"The First Ladies"|Reviewed by Susan Ferguson
“The First Ladies,” by Marie Benedict and Victoria Christopher Murray, is historical novel, the story of the enduring friendship between First Lady Eleanor Roosevelt and Civil Rights Activist Mary McLeod Bethune.
Mrs. Roosevelt and Dr. McLeod Bethune first met in 1927 when Eleanor invited Mary to a luncheon at her Upper East Side townhouse. The luncheon was designed to bring women leaders together. Eleanor and Mary were drawn together through their common interests in women’s rights and in their efforts to provide higher education to all. They became fast friends as they dined alone at the luncheon, as the other invitees refused to sit at the table with a Black woman.
Although Mrs. Roosevelt and Dr. McLeod Bethune were two very different women, they were both committed to providing equal opportunities for all. Their friendship provided the foundation for the modern civil rights movement. Being the wife of the president allowed Mrs. Roosevelt to keep the civil rights issues in the forefront, especially during campaign time. FDR was the first Democratic presidential candidate to garner the Black vote, which also was historical.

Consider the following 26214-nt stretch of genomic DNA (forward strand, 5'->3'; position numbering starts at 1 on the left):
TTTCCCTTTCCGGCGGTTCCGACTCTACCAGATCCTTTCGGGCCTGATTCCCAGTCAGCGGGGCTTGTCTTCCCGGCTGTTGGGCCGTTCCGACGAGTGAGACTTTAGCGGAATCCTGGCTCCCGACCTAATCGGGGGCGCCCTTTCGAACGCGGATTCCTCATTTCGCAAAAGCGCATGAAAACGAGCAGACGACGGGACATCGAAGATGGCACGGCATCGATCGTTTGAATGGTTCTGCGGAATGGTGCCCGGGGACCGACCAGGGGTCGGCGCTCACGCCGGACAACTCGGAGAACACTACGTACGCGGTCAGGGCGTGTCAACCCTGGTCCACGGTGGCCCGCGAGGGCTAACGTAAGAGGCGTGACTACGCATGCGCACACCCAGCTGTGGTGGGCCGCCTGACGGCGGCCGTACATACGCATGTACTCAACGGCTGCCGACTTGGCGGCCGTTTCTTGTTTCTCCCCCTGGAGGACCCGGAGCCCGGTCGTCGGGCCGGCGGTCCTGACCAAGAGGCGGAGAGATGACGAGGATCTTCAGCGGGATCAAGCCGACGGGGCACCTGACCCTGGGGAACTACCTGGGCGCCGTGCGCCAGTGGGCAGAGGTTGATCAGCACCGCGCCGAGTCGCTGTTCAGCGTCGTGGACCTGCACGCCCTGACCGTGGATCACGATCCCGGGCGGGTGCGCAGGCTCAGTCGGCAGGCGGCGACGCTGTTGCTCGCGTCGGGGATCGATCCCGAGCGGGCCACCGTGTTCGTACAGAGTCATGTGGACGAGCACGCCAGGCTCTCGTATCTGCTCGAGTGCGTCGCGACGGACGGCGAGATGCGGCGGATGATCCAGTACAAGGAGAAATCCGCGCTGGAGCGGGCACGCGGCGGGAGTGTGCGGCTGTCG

The chapters in this novel alternate between Mrs. Roosevelt and Dr. McLeod Bethune, providing two different points of view on the same issue or incident. You as a reader are given an inside view to their deep friendship as you hear how they confided in each other, learned their secrets, saw how they supported each other through tragedies and triumphs, and witnessed their deep conversations about racism.
“The First Ladies” is historically accurate and provides much insight into how these two women working together changed history. This was a very enlightening read.